February 19, 2014 By: eagleeyetom
Before Motorola was acquired by Lenovo, the OEM released two very interesting smartphones. The Moto X and Moto G were the first and probably the last devices made by the formerly American OEM in a cooperation with Google. Not so long ago, we talked about the Moto G receiving an unofficial CyanogenMod port. Now, however, the G and a few other Motorola devices will receive official CyanogenMod nightlies.
The CM team has released three unified builds, which is a bit of a surprising move, considering that the list of supported devices is quite long. The “mysterious” moto_msm8960 build will work with the Photon Q, Atrix HD, Razr M, and Droid Razr HD. The second build, dubbed moto_msm8960dt, should work with dual-core devices like the Moto X, Droid Maxx, Droid Mini, and Droid Ultra. You need to figure out which phones are which, as builds for other devices will simply not work properly or even can brick your device. So be sure to double check before flashing, and check your home forum here on XDA to get the necessary info.
A build for the Moto G is separate due to its internal hardware. And I can’t can’t write about official nightlies for device code named falcon without mentioning XDA Senior Member dhacker29, who did a terrific job bringing up the device tree for this phone.
Motorola devices aren’t the only receiving these new unified builds. A couple of Samsung devices will receive unified builds as well. The list of phones is quite long and includes following devices:
Builds include only Qualcomm-based devices, as Exynos devices are still using platform-specified builds.
As you can see, the CyanogenMod team are on fire and make things as easy as possible both for developers and end users. The builds are located over on the official CyanogenMod download page. You can also check out the source code by visiting team’s Github and typing the name of the device in the search box.
[Big thanks to XDA Recognized Contributor herna for the tip!]
November 19, 2013 By: Will Verduzco
When Android 4.4 KitKat was released just under three weeks ago,the hot topic quickly became if and when certain devices would receive a taste of Google’s latest and greatest. Soon after KitKat’s source code was released to AOSP, several OEMs came forward to offer their Android 4.4 upgrade plans.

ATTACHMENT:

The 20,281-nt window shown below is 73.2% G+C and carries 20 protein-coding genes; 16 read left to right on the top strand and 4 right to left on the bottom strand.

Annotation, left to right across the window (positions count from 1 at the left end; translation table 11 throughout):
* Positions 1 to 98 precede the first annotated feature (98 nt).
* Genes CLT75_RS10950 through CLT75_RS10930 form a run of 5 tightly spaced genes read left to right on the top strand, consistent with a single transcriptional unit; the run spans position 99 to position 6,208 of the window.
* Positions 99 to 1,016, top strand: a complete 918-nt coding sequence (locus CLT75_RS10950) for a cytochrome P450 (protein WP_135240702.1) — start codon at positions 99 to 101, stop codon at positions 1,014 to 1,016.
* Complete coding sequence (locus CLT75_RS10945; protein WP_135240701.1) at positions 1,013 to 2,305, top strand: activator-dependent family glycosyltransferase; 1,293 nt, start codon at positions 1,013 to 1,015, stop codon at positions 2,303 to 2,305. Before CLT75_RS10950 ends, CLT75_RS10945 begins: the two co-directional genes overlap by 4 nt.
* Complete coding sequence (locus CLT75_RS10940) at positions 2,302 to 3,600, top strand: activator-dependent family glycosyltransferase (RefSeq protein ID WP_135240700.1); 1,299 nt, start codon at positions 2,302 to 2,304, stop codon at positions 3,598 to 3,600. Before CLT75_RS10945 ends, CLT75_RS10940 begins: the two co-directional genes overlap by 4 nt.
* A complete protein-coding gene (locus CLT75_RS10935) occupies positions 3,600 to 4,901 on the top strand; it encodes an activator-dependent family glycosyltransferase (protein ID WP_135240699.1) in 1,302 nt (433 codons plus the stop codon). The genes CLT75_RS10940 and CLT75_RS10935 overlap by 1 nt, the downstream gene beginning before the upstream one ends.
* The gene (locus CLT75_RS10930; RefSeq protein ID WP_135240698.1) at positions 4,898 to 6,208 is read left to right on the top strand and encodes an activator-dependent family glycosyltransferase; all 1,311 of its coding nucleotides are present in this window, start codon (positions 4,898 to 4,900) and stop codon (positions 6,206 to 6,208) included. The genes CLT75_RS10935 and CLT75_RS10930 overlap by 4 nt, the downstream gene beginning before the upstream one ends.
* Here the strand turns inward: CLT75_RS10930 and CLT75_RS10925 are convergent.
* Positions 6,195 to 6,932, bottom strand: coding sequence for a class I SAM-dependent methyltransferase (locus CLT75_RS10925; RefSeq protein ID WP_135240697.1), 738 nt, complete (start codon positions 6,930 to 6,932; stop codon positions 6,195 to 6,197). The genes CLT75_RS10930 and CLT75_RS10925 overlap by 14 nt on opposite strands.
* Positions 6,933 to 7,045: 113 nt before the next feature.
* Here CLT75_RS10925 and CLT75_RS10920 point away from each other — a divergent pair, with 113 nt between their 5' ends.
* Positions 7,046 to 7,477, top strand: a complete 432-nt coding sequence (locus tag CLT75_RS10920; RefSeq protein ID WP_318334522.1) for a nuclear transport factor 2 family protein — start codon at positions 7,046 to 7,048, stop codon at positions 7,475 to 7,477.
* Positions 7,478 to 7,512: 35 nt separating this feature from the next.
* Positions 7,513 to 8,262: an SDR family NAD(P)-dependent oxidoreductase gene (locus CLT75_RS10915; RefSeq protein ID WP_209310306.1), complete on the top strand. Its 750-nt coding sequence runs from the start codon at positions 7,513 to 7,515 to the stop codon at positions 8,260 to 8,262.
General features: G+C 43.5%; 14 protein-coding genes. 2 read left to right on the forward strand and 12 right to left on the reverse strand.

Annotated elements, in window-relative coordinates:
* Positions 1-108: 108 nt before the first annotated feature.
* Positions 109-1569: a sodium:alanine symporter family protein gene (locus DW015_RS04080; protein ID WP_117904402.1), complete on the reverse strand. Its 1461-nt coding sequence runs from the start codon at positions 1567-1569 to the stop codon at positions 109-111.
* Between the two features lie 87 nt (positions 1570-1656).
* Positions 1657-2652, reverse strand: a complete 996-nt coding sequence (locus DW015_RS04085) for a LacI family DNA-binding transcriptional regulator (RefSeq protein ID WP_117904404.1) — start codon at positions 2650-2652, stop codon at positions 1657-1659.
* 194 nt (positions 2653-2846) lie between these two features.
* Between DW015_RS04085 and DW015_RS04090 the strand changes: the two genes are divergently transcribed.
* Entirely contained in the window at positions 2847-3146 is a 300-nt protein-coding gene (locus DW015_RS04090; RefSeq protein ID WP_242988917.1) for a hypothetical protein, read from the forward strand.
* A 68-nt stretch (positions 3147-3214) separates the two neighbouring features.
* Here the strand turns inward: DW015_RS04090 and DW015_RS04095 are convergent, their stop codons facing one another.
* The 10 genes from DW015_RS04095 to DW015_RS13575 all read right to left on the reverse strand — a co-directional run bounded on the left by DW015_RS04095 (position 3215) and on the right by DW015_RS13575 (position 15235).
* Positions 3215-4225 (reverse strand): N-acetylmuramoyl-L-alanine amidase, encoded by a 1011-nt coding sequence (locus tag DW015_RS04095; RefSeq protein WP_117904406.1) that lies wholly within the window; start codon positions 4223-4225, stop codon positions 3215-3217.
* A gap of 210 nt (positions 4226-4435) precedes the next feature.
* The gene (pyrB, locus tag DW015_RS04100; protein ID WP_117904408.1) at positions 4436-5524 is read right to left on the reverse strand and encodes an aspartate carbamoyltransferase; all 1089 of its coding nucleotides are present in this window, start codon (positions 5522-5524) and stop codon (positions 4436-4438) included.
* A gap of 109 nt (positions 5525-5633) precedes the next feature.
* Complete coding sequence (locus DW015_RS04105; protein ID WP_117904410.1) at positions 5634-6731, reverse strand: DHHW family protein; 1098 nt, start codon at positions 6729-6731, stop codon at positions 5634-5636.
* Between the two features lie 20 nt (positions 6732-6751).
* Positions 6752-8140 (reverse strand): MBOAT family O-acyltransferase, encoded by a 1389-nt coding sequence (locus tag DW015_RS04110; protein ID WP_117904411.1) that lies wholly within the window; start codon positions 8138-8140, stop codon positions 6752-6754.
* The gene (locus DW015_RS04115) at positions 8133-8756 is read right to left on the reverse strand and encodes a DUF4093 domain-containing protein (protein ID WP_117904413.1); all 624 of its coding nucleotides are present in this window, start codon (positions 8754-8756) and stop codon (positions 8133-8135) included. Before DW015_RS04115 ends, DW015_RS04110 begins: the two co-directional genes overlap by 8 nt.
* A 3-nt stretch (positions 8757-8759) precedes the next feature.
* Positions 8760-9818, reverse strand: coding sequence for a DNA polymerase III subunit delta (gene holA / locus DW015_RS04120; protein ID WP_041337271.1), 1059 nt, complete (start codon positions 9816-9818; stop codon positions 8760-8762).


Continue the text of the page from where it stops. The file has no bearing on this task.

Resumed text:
At the time, Motorola committed to delivering KitKat to the Moto X, as well as its latest Droid devices (Mini, Maxx, Ultra) and the Droid RAZR HD Developer Edition. Unfortunately, no timeline was given. But as we quickly found out on the (Verizon) Moto X, they meant sooner rather than later.
Now, Motorola has committed to updating three more devices. These are the Droid RAZR HD, Droid RAZR Maxx HD, and Droid RAZR M. This is undoubtedly good news for owners of these devices, and we can only hope that the updates arrive in a timely manner.
January 19, 2013 By: jerdog
At the end of last year, we started selling XDA cases with our friends at CruzerLite, and we’ve seen some phenomenal interest. Our current lineup is the Samsung Galaxy Note 2, Samsung Galaxy S III, Samsung Galaxy Nexus, and the Google Nexus 4—but we want to add more. So we have decided to hold a poll and let the users choose which device(s) to add to our current lineup.
Below you will find some of the top devices at XDA. Please choose one from the list that you would like to see offered, and we will pick from the top 3 devices. The voting ends on February 15, so make sure you place your vote for the devices you love!
EDIT: The results are in, and displayed below. We’ll keep you updated as to the final options when they become available.